Evolving the Pluralsight identity: the story behind our new look

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Today is an important day for us. We announce a new look and feel—a new brand—and there’s a lot more to the story than you might assume.

At the center of our rebranding lies our new logo—the result of thousands of hours of work spread across many months. Our purpose was to better describe visually how we’ve evolved as a company.

Say hello to the new Pluralsight logo.

We could’ve simply made the announcement about our new identity and left it at that, but that’s not who we are.

Rebranding a company can teach you a ton of things, not only about design, but also about the values of your company. Since we know you share our passion for learning, we wanted to share with you some of what we learned along the way. With that in mind, I sat down with Pluralsight’s Creative Director, Phil Hunter, to find out what went into creating the new brand.

Why did we rebrand?

Our new logo isn't afraid to show off its colors.

Pluralsight was founded in 2004, the same year Apple introduced the iPod mini with its massive 4 GBs of storage. A lot has changed since then, both in the tech space in general and for Pluralsight. You’ve probably seen it too.

In just the past couple of years, we’ve grown from 400 developer courses created by 200 expert authors to ten times that amount. We now offer over 5,000+ courses from 1,000+ authors, and our library includes training for IT teams, creative artists and other professionals.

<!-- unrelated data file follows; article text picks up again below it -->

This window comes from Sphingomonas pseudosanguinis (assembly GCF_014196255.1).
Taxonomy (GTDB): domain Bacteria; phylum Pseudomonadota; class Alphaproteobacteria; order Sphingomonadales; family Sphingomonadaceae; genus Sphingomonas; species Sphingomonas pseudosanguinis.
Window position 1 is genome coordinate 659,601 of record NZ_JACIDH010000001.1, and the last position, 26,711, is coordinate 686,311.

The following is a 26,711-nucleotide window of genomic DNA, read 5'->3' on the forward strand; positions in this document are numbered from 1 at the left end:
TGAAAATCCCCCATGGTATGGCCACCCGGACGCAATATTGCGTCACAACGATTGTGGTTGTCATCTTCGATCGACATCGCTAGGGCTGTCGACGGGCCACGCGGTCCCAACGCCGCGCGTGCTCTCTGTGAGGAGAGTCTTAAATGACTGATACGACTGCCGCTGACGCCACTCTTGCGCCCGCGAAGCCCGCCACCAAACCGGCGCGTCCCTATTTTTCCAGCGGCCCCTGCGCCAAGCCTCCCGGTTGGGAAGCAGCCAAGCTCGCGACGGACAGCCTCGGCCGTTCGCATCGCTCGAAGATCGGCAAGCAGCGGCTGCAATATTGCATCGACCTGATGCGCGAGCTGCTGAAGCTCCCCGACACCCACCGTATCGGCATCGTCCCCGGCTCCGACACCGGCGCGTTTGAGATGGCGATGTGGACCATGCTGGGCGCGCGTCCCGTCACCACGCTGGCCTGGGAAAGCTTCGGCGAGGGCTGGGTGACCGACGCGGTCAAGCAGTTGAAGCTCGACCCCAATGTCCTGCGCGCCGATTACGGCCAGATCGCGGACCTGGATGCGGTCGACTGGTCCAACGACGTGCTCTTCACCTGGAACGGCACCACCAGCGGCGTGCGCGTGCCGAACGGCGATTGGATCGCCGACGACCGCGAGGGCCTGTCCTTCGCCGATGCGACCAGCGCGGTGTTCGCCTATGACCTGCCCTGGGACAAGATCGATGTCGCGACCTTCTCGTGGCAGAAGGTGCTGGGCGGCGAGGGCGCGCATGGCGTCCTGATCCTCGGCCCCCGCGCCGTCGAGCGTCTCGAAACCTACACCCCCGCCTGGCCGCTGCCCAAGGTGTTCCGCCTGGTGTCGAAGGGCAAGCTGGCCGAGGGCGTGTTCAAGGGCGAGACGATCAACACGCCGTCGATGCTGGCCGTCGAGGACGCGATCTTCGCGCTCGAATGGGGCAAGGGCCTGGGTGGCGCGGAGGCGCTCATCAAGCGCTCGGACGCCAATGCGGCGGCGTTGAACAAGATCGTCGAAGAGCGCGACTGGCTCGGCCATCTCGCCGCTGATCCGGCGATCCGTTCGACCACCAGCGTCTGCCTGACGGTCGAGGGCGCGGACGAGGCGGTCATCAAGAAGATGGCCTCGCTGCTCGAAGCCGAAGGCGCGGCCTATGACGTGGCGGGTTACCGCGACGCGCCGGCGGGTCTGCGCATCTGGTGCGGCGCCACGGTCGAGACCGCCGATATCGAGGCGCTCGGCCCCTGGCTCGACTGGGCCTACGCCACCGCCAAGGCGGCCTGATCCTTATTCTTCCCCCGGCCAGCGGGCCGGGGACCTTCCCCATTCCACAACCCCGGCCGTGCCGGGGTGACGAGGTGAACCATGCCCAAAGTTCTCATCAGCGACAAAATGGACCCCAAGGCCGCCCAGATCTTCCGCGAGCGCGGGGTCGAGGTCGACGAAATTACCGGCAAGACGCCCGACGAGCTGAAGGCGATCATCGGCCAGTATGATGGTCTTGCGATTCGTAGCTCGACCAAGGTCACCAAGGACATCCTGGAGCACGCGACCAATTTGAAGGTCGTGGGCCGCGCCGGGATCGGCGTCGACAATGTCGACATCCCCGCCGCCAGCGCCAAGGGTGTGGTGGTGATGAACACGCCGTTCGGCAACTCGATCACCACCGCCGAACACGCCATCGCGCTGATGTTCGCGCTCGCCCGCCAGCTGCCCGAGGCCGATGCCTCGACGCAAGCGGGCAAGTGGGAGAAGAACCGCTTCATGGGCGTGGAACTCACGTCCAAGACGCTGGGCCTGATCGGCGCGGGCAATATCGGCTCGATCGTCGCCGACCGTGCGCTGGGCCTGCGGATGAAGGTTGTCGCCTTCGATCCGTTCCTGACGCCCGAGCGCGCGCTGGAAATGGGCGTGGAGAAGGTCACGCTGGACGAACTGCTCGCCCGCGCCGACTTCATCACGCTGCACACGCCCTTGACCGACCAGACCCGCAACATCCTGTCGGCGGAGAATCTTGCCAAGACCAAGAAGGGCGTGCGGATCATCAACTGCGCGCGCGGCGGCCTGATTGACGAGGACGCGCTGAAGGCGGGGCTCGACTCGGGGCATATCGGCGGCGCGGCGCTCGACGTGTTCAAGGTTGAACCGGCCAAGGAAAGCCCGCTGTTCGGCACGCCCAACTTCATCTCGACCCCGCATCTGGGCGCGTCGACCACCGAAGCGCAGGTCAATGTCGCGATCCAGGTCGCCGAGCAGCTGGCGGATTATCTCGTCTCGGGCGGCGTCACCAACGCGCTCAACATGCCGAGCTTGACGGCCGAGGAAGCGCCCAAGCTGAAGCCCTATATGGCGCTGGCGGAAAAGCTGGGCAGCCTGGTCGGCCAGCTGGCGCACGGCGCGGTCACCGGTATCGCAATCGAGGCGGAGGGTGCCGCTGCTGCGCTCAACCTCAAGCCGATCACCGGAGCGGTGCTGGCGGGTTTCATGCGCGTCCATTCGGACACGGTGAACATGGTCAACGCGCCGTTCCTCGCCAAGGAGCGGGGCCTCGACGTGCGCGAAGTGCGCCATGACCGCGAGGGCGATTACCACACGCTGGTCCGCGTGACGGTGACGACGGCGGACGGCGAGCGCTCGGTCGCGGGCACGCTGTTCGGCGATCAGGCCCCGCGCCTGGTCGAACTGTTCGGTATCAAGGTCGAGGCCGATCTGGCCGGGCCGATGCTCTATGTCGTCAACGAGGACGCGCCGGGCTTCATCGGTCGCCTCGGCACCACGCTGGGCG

“It’s a coming of age for Pluralsight,” Hunter says of the need to rebrand. “We’ve expanded in size, reach and product. But I didn't feel like our old logo or visual style accurately reflected how we've evolved as a company.”

Our library has grown to support tech professionals in a wide range of industries.

Our acquisitions of PeepCode, TrainSignal, Tekpub, Digital-Tutors, Code School, Smarterer and HackHands has directly contributed to our domestic and international growth. In only two years, we’ve expanded from 100 employees to nearly five times that amount.

"We saw this as an opportunity to build a new brand, together," says Hunter. "This rebrand allows us to unify the acquired brands into one."

How we did it: Research and development

As any creative knows, you normally don’t fire up Illustrator and start designing your final logo. The first step in any creative process is always some form of research, and this was no different.

Since a logo becomes synonymous with your company’s identity, you need it to reflect who you are as a company.

So who is Pluralsight?

We’re not your ordinary company. If you’ve hung around us before, you’ll know we’re proud of our culture.

Our mission and values were a natural starting point, but Hunter knew our brand needed to capture Pluralsight’s identity for everyone, regardless of whether or not you happened to work at one of our offices.

“We did over 40 interviews with Pluralsight customers,” Hunter explains. “We did some e-surveys, phone interviews and had five focus groups in five different cities."

Hunter’s team also examined competitors in the online learning space. It’s important for your logo to be unique, so a first logical step in finding out who you are is finding out who you aren’t.

Based on all of this research, four words surfaced that helped inform the look of the brand. Those words? Sophisticated. Smart. Aspirational. Expert.

Designing a brand is 97% failure

After gathering research, the next step was to make sense of it all.

“We locked ourselves in a room for a week,” Hunter remembers. “We started on a Monday, and that’s the only thing we worked on. We played music, had people drawing and collaborating on laptops. It was a great experience.”

Historically, Pluralsight’s identity has always had two strong visuals. The color orange and the play button. But when you’re rebranding, you shouldn’t limit yourself to what has worked historically.

“We made it clear there were no bad ideas,” Hunter says. “We wanted exploration.”

When you’re creating a brand, it’s usually important to figure out the shape before thinking about color. To keep color from being an initial consideration, Hunter had his team work only in black and white.